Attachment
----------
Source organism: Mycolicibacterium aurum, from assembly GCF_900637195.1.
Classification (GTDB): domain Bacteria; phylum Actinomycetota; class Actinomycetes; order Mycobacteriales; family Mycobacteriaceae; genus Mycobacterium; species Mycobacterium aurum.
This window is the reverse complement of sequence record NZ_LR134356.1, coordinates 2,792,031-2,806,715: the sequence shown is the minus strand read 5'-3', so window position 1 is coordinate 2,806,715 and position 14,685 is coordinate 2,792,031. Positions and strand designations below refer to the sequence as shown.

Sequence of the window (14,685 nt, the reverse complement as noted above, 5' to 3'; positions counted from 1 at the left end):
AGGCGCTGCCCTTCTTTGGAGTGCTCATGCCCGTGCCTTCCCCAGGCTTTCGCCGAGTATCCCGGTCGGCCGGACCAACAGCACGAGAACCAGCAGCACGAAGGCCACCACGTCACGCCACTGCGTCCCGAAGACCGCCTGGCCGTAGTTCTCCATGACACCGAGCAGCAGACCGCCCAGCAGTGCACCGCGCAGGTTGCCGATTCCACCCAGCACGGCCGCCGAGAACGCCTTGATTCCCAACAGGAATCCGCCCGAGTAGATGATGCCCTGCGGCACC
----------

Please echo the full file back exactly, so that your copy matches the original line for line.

Source organism: Mycolicibacterium aurum, from assembly GCF_900637195.1.
Classification (GTDB): domain Bacteria; phylum Actinomycetota; class Actinomycetes; order Mycobacteriales; family Mycobacteriaceae; genus Mycobacterium; species Mycobacterium aurum.
This window is the reverse complement of sequence record NZ_LR134356.1, coordinates 2,792,031-2,806,715: the sequence shown is the minus strand read 5'-3', so window position 1 is coordinate 2,806,715 and position 14,685 is coordinate 2,792,031. Positions and strand designations below refer to the sequence as shown.

Sequence of the window (14,685 nt, the reverse complement as noted above, 5' to 3'; positions counted from 1 at the left end):
AGGCGCTGCCCTTCTTTGGAGTGCTCATGCCCGTGCCTTCCCCAGGCTTTCGCCGAGTATCCCGGTCGGCCGGACCAACAGCACGAGAACCAGCAGCACGAAGGCCACCACGTCACGCCACTGCGTCCCGAAGACCGCCTGGCCGTAGTTCTCCATGACACCGAGCAGCAGACCGCCCAGCAGTGCACCGCGCAGGTTGCCGATTCCACCCAGCACGGCCGCCGAGAACGCCTTGATTCCCAACAGGAATCCGCCCGAGTAGATGATGCCCTGCGGCACC